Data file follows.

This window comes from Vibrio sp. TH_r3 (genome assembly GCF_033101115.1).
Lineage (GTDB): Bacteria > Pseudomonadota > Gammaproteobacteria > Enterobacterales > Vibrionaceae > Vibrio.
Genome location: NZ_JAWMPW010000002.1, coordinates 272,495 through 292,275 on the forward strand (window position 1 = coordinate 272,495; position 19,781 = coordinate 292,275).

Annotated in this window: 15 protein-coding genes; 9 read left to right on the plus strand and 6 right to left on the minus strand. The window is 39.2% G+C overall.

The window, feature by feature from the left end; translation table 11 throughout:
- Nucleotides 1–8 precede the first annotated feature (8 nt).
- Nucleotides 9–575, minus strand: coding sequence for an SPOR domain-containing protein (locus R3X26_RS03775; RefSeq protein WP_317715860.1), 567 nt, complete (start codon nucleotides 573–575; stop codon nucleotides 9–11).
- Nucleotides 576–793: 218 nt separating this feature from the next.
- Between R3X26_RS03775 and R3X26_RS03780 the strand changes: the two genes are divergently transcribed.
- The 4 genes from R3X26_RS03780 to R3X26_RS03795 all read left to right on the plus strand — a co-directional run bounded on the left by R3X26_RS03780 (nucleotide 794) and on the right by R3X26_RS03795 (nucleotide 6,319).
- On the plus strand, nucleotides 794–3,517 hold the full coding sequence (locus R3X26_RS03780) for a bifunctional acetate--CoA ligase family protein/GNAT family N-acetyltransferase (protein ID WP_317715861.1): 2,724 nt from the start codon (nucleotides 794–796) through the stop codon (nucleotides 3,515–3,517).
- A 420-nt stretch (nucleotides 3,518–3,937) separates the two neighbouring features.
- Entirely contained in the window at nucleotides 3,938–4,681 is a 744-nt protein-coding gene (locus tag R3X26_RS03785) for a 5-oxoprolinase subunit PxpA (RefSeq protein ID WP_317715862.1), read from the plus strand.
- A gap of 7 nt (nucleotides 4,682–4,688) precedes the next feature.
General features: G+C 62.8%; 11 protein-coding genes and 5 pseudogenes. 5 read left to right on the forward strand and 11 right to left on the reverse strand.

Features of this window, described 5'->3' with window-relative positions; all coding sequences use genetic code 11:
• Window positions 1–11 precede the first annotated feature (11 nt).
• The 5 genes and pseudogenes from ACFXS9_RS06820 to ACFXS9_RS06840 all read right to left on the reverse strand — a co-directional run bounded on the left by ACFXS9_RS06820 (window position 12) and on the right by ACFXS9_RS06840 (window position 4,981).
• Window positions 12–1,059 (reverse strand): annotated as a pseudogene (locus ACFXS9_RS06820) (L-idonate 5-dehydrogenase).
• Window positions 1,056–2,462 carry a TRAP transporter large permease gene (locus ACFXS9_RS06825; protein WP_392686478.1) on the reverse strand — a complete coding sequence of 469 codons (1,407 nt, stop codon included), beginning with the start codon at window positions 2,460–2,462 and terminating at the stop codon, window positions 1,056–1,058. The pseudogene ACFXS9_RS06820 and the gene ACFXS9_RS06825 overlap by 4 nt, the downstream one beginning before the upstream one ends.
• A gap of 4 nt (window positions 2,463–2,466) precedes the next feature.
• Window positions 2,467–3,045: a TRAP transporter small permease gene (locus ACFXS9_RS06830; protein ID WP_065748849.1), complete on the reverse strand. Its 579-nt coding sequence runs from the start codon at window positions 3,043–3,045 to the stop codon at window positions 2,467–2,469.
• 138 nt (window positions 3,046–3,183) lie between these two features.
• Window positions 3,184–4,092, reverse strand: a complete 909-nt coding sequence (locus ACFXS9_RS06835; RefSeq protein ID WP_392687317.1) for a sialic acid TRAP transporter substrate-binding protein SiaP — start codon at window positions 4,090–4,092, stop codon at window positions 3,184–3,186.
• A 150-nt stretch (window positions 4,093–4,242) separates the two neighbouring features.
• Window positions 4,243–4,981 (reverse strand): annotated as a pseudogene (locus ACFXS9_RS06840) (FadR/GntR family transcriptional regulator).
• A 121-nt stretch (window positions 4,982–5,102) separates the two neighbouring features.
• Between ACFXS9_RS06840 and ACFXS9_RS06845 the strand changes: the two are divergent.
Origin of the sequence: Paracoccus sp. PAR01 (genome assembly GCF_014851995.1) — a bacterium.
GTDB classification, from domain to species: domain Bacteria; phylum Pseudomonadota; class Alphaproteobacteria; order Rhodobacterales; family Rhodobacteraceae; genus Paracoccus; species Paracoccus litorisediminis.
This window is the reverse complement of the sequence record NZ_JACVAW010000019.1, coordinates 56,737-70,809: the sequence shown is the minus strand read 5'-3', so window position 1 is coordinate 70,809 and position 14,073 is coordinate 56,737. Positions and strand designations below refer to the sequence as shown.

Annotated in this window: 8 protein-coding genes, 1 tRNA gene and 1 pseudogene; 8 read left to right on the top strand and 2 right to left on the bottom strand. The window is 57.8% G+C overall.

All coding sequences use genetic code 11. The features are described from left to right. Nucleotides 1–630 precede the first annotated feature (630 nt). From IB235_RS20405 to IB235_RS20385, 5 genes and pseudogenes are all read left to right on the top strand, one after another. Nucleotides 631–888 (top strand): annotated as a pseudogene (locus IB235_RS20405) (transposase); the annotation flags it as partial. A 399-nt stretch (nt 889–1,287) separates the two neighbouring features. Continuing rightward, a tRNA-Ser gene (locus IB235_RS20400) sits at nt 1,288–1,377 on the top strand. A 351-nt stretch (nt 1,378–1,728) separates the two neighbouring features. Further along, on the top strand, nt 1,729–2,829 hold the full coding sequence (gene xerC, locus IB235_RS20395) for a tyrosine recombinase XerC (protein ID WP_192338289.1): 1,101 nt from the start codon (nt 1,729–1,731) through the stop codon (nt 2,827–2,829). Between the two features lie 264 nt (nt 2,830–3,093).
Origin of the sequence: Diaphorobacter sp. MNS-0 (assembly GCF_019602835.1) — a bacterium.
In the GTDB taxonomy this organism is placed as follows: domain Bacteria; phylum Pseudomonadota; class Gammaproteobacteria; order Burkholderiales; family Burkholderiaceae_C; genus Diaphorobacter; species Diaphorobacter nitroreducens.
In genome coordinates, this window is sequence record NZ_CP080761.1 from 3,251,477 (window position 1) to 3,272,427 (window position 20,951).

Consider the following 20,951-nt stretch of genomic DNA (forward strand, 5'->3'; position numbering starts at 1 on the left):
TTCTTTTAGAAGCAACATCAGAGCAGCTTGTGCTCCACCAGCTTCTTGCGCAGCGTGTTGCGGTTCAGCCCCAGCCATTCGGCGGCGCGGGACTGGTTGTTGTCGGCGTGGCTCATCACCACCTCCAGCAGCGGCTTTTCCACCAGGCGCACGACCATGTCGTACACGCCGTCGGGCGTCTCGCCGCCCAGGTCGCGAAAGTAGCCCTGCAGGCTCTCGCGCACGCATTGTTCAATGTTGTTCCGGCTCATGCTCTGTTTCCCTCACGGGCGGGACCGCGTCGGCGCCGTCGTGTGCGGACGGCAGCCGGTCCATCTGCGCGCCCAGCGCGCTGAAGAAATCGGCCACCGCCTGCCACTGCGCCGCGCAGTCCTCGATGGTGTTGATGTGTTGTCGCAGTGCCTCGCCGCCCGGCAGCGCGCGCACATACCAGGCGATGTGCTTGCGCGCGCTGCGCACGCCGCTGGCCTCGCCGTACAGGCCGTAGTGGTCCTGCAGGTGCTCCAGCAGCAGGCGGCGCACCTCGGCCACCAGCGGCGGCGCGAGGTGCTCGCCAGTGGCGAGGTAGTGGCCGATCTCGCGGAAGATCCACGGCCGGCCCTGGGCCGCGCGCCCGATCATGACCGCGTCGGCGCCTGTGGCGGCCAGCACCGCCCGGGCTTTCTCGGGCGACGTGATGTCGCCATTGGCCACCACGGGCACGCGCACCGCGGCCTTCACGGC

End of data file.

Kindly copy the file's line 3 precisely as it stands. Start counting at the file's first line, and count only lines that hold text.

Genome location: NZ_JAWMPW010000002.1, coordinates 272,495 through 292,275 on the forward strand (window position 1 = coordinate 272,495; position 19,781 = coordinate 292,275).